Joint Winter Meeting of Anatomical Society and Primate Society of Great Britain

15th –16th December 2014 at Edgbaston Campus, University of Birmingham
 

This is a joint meeting that aims to bring together researchers from the Anatomical Society and the Primate Society of Great Britain to share ideas and expertise, supported by a poster, wine and curry tasting reception! The symposium on ecomorphology is organised by Dr Susannah Thorpe, and focuses on understanding how complex interrelated factors have guided the evolution of gross morphological structure in primates.  We consider ‘environment’ in the broadest terms, to include a primate’s social and cognitive environment as well as their physical habitat, since functional morphology may be determined by all these factors. 

Invited speakers: Peter Aerts (Antwerp), Robin Crompton (Liverpool), Nathaniel Dominy (Dartmouth College), Sarah Elton (Durham), Kevin Hunt (Indiana), Tracey Kivell (Kent), Brigette Senut (Sorbonne), Christophe Soligo (UCL), Bridget Waller (Portsmouth)

There will be prizes (from the Anatomical Society and Wiley Blackwell) for the best oral communication by a Young Investigator.There will also be lectures from the Anatomical Society New Fellow of the Year and winners of the best paper prize from Journal of Anatomy and Aging Cell.

The website for the Winter Meeting is now open at:: www.anatsocmeeting.co.uk

The University is well served by transport links, with a rail station on campus and B+B accommodation on site. We look forward to welcoming you all to Birmingham.

What's New

Journal of Anatomy - the prehensile tongue - 25 September 2014
Many of us have seen the high-speed reptilian tongue protrusion and retraction for cap-turing prey. However, do we stop and ask if the genioglossus is involved and how? Leïla-Nastasia Zghikh and colleagues at universities and institutes in Mons (Belgium), France, Germany and the US, report the findings from a 3-way approach to determine distribu-tion of fibre-type in the tongue muscles in the Agamid lizard. You can read more about their fascinating study entitled "Morphology and fibre-type distribution in the tongue of the Pogona vitticeps lizard (Iguania, Agamidae)" in the October issue of the Journal of Anatomy at http://onlinelibrary.wiley.com/doi/10.1111/joa.12224/full.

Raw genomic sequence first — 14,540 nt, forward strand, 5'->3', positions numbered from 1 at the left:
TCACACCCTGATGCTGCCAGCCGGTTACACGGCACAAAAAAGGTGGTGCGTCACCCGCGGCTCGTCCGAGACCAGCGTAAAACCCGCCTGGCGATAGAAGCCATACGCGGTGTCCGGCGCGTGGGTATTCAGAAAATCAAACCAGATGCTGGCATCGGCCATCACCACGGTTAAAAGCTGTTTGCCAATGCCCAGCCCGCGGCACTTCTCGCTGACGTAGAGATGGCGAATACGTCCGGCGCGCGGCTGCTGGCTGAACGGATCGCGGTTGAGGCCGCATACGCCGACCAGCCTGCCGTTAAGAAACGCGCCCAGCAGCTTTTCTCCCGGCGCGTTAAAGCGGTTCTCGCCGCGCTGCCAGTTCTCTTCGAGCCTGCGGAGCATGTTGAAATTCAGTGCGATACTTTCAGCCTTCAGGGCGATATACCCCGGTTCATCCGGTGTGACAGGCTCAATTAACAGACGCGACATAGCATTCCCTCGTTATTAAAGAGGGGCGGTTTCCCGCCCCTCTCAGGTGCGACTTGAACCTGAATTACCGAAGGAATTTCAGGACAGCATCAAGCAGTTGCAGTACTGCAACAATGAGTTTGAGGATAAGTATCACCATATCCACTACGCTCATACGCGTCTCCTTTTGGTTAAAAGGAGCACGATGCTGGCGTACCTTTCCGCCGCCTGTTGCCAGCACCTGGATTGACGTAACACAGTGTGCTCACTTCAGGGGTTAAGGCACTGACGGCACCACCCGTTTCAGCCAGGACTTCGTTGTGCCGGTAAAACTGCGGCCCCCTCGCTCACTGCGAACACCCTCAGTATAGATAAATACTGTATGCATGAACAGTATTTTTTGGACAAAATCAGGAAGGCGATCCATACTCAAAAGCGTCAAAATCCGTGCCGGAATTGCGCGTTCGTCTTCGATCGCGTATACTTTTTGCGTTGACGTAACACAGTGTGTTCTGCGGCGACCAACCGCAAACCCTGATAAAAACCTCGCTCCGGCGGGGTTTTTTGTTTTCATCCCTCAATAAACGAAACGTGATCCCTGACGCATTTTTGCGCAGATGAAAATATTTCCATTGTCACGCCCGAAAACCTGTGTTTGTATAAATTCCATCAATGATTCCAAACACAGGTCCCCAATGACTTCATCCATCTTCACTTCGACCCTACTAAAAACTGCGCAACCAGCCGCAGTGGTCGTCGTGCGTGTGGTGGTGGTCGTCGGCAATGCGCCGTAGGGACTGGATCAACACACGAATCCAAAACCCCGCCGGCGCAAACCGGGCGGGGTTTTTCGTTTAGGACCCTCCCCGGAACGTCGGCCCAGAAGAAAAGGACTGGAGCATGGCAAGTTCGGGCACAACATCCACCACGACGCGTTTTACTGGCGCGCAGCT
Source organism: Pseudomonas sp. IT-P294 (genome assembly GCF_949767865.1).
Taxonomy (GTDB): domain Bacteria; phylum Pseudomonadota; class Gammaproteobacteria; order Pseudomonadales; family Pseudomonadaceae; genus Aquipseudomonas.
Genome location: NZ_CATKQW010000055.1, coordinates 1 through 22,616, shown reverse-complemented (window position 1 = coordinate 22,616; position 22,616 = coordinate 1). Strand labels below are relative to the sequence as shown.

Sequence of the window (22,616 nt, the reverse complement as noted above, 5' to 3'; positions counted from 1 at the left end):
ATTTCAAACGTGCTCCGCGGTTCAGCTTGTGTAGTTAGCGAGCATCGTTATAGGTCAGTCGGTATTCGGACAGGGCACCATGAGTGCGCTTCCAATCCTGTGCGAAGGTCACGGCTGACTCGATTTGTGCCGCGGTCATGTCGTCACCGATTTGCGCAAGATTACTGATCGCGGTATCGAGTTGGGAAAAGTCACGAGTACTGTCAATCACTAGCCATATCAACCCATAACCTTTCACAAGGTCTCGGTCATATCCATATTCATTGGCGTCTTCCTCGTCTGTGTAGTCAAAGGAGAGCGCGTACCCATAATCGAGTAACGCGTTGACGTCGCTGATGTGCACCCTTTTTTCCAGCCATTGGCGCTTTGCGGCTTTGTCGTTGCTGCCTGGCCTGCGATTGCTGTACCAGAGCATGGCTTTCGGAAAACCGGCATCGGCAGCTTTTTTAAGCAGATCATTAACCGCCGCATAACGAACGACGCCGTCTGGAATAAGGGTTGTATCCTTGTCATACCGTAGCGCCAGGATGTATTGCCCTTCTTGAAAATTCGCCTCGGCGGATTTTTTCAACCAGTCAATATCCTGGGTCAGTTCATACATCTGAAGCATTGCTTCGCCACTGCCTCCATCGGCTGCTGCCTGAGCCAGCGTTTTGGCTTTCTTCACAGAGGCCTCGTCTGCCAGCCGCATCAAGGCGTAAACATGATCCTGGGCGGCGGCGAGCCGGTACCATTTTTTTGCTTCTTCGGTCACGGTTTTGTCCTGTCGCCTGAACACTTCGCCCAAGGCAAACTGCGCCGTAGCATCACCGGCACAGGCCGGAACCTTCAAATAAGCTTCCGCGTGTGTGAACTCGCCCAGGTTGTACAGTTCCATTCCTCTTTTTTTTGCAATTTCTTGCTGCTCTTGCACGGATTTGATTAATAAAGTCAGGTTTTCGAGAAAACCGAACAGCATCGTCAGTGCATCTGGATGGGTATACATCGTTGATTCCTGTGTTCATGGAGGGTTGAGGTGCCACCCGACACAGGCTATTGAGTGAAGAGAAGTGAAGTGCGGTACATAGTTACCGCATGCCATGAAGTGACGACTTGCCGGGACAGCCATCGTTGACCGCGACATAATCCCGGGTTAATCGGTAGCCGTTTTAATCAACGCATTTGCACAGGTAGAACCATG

Aging Cell - muscle behavior in old age - 25 September 2014
The growth of aging populations is encouraging searches for answers to the issues raised by increasing physical disabilities associated with this increase. Michael Lustgarten and colleagues at Tufts University in Boston, USA report on muscle parameters, nutrition and exercise in their study on "Metabolites related to gut bacterial metabolism, peroxisome proliferator-activated receptor-alpha activation, and insulin sensitivity are associated with physical function in functionally-limited older adults". You can read more about their study in the October issue of the journal Aging Cell at http://onlinelibrary.wiley.com/doi/10.1111/acel.12251/full